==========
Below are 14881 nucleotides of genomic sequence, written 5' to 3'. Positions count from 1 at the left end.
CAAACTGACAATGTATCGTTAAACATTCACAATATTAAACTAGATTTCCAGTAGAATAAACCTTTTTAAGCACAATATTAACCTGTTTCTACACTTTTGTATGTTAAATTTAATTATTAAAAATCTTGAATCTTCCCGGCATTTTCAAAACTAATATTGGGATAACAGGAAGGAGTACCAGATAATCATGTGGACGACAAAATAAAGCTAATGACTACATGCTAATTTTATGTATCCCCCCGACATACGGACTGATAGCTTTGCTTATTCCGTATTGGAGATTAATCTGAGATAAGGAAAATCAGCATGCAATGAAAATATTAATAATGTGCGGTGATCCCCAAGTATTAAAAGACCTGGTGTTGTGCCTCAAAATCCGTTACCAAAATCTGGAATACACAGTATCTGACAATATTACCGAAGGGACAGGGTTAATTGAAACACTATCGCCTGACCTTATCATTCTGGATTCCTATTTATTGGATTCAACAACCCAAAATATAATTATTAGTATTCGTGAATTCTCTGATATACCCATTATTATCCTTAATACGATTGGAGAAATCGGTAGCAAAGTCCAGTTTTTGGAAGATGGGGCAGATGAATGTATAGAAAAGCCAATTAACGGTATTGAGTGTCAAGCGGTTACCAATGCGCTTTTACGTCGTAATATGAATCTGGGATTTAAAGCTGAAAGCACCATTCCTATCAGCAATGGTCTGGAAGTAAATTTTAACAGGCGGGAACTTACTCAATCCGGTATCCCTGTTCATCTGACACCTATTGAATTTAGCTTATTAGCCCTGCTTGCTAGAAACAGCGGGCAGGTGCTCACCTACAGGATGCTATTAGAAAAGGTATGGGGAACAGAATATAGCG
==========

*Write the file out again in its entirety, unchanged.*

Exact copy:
Below are 14881 nucleotides of genomic sequence, written 5' to 3'. Positions count from 1 at the left end.
CAAACTGACAATGTATCGTTAAACATTCACAATATTAAACTAGATTTCCAGTAGAATAAACCTTTTTAAGCACAATATTAACCTGTTTCTACACTTTTGTATGTTAAATTTAATTATTAAAAATCTTGAATCTTCCCGGCATTTTCAAAACTAATATTGGGATAACAGGAAGGAGTACCAGATAATCATGTGGACGACAAAATAAAGCTAATGACTACATGCTAATTTTATGTATCCCCCCGACATACGGACTGATAGCTTTGCTTATTCCGTATTGGAGATTAATCTGAGATAAGGAAAATCAGCATGCAATGAAAATATTAATAATGTGCGGTGATCCCCAAGTATTAAAAGACCTGGTGTTGTGCCTCAAAATCCGTTACCAAAATCTGGAATACACAGTATCTGACAATATTACCGAAGGGACAGGGTTAATTGAAACACTATCGCCTGACCTTATCATTCTGGATTCCTATTTATTGGATTCAACAACCCAAAATATAATTATTAGTATTCGTGAATTCTCTGATATACCCATTATTATCCTTAATACGATTGGAGAAATCGGTAGCAAAGTCCAGTTTTTGGAAGATGGGGCAGATGAATGTATAGAAAAGCCAATTAACGGTATTGAGTGTCAAGCGGTTACCAATGCGCTTTTACGTCGTAATATGAATCTGGGATTTAAAGCTGAAAGCACCATTCCTATCAGCAATGGTCTGGAAGTAAATTTTAACAGGCGGGAACTTACTCAATCCGGTATCCCTGTTCATCTGACACCTATTGAATTTAGCTTATTAGCCCTGCTTGCTAGAAACAGCGGGCAGGTGCTCACCTACAGGATGCTATTAGAAAAGGTATGGGGAACAGAATATAGCG